My real answer: while my blog and username are The Closet Atheist, I’m not as “in the closet” as I was when I started my blog. That’s actually why I chose a cracked-open closet door for my header image rather than a closed door. I’m mostly still in the closet, but I have come out to my boyfriend, my roommates, and a class at school (it was part of an assignment). I plan to come out more at school this year. More importantly, in the next few years, when it’s the right time, I hope to accomplish the liberating task of telling my family.

6. Difference in Action

A passive atheist doesn’t believe in god but doesn’t try to influence the world in favor of atheism.

An evangelical atheist tries to persuade others to give up theistic belief.

An active atheist labors on behalf of causes that specifically benefit atheists (but not necessarily just atheists). For example, he strives against discrimination toward atheists, or he strives in favor of separation of church and state.

A militant atheist uses violence to promote atheism or destroy religion. (Often, the term “militant atheist” is misapplied to non-violent evangelical atheists like Richard Dawkins. But to preserve the parallel with the “militant Christian” who bombs abortion clinics or the “militant Muslim” suicide bomber, I prefer the definition of “militant atheist” that assumes acts of violence.)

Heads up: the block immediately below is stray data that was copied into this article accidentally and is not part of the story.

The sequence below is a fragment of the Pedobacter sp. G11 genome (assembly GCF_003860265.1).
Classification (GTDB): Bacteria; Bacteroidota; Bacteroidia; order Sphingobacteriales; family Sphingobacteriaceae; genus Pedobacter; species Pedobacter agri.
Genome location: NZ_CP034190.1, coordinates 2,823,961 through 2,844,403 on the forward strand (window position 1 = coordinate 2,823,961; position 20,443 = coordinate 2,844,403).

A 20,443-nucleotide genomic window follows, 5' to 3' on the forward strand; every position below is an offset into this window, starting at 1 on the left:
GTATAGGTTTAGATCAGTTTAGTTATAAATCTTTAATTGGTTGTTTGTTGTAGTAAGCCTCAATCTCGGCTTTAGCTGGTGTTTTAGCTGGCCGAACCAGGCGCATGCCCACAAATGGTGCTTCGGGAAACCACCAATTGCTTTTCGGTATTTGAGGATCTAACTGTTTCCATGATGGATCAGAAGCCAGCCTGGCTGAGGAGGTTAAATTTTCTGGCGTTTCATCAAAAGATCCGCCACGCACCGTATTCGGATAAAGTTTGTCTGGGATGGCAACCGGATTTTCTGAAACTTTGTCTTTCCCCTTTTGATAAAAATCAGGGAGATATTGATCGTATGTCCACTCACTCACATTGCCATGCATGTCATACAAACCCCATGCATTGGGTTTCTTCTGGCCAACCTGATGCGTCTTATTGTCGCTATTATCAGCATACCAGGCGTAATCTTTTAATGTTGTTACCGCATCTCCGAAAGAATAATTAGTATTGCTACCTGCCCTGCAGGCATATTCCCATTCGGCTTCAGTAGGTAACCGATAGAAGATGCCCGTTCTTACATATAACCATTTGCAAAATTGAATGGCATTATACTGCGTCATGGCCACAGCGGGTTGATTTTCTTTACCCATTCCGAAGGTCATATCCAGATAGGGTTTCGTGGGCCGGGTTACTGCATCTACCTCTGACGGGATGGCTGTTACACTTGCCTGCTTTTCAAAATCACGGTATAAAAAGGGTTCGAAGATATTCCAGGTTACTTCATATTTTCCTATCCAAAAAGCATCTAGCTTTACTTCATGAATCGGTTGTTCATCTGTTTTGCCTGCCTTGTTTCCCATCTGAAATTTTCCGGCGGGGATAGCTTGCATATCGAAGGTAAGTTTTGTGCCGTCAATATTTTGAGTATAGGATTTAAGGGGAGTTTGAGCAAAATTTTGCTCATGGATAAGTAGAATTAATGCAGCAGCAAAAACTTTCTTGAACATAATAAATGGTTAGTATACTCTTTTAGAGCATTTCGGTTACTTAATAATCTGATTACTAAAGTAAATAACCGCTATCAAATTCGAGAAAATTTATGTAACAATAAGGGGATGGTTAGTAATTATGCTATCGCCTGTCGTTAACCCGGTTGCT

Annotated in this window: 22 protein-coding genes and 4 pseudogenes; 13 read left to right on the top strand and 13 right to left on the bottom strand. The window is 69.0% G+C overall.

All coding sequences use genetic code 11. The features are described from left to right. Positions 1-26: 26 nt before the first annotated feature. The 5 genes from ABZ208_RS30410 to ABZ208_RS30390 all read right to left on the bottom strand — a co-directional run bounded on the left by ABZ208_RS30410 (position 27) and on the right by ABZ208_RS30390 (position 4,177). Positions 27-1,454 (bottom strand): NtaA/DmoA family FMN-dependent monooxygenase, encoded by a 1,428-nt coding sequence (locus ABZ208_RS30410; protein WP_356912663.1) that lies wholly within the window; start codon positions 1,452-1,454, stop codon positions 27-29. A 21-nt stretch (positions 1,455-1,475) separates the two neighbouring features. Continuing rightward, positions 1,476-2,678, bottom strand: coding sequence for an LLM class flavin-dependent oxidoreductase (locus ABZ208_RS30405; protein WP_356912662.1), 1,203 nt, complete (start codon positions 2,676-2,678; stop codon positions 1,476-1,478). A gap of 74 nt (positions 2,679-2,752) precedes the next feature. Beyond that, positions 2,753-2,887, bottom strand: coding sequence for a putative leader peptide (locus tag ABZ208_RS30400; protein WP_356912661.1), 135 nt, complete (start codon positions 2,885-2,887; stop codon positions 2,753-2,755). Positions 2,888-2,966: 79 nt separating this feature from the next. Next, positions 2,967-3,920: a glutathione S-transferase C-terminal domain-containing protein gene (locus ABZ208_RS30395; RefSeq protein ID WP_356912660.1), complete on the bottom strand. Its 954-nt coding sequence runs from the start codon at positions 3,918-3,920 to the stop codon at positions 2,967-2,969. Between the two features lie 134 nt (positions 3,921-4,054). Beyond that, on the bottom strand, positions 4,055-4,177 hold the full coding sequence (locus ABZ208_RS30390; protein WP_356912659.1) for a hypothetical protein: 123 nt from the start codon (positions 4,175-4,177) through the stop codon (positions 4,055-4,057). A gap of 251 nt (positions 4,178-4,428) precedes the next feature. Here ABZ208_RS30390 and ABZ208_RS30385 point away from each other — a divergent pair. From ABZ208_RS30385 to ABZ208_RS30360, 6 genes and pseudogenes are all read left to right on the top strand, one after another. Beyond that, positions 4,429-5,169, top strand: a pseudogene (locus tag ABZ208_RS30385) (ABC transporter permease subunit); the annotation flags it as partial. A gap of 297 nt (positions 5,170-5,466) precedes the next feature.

Since there are so many options for Difference in Action, I decided that I’m two out of the four. I would say I’m both a passive and active atheist. This may sound contradictory, but according to these definitions, they don’t seem mutually exclusive. By being passive, I’m not trying to change anyone’s minds and deconvert them. Of course, I use my blog and my Twitter to share my thoughts, opinions, and the occasional criticism of religion, but I never have the goal of persuading others to give up their belief.

I consider myself an active atheist because of how I try to present myself on my blog. I see a lot of angry atheists on Twitter, YouTube, and occasionally here on WordPress, and I know that atheists in general have a bad reputation. That’s why I try to show patience, acceptance, and kindness to all who do and don’t agree with me. This is how I try to do what I can to recover the public view of atheism. We’re not all hateful and mean, I promise. This post goes into more detail of how I try to generate and promote positivity.

7. Difference in Religiosity

A religious atheist practices religion but does not believe in gods.

A non-religious atheist does not practice religion.